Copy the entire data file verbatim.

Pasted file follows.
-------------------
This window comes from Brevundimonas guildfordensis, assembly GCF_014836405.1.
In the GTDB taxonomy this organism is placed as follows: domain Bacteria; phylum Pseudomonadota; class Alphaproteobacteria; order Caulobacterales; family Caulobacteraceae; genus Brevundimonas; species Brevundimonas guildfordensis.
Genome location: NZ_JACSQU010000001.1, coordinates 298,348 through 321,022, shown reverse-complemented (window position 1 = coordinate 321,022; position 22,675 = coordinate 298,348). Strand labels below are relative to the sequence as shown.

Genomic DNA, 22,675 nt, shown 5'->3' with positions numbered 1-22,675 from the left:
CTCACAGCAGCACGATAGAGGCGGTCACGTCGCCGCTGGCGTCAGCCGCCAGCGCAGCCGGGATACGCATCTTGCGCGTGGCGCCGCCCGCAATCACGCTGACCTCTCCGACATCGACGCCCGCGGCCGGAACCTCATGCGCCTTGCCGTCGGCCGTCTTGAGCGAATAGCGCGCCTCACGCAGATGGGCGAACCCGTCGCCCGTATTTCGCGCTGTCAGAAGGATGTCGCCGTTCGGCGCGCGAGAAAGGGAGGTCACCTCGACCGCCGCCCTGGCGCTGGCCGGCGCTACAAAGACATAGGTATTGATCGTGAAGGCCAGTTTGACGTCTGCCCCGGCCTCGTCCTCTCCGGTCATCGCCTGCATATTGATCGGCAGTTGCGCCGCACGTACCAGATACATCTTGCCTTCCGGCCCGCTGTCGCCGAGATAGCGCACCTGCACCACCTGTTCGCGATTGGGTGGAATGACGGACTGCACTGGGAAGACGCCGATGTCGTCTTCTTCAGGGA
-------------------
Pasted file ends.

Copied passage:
This window comes from Brevundimonas guildfordensis, assembly GCF_014836405.1.
In the GTDB taxonomy this organism is placed as follows: domain Bacteria; phylum Pseudomonadota; class Alphaproteobacteria; order Caulobacterales; family Caulobacteraceae; genus Brevundimonas; species Brevundimonas guildfordensis.
Genome location: NZ_JACSQU010000001.1, coordinates 298,348 through 321,022, shown reverse-complemented (window position 1 = coordinate 321,022; position 22,675 = coordinate 298,348). Strand labels below are relative to the sequence as shown.

Genomic DNA, 22,675 nt, shown 5'->3' with positions numbered 1-22,675 from the left:
CTCACAGCAGCACGATAGAGGCGGTCACGTCGCCGCTGGCGTCAGCCGCCAGCGCAGCCGGGATACGCATCTTGCGCGTGGCGCCGCCCGCAATCACGCTGACCTCTCCGACATCGACGCCCGCGGCCGGAACCTCATGCGCCTTGCCGTCGGCCGTCTTGAGCGAATAGCGCGCCTCACGCAGATGGGCGAACCCGTCGCCCGTATTTCGCGCTGTCAGAAGGATGTCGCCGTTCGGCGCGCGAGAAAGGGAGGTCACCTCGACCGCCGCCCTGGCGCTGGCCGGCGCTACAAAGACATAGGTATTGATCGTGAAGGCCAGTTTGACGTCTGCCCCGGCCTCGTCCTCTCCGGTCATCGCCTGCATATTGATCGGCAGTTGCGCCGCACGTACCAGATACATCTTGCCTTCCGGCCCGCTGTCGCCGAGATAGCGCACCTGCACCACCTGTTCGCGATTGGGTGGAATGACGGACTGCACTGGGAAGACGCCGATGTCGTCTTCTTCAGGGA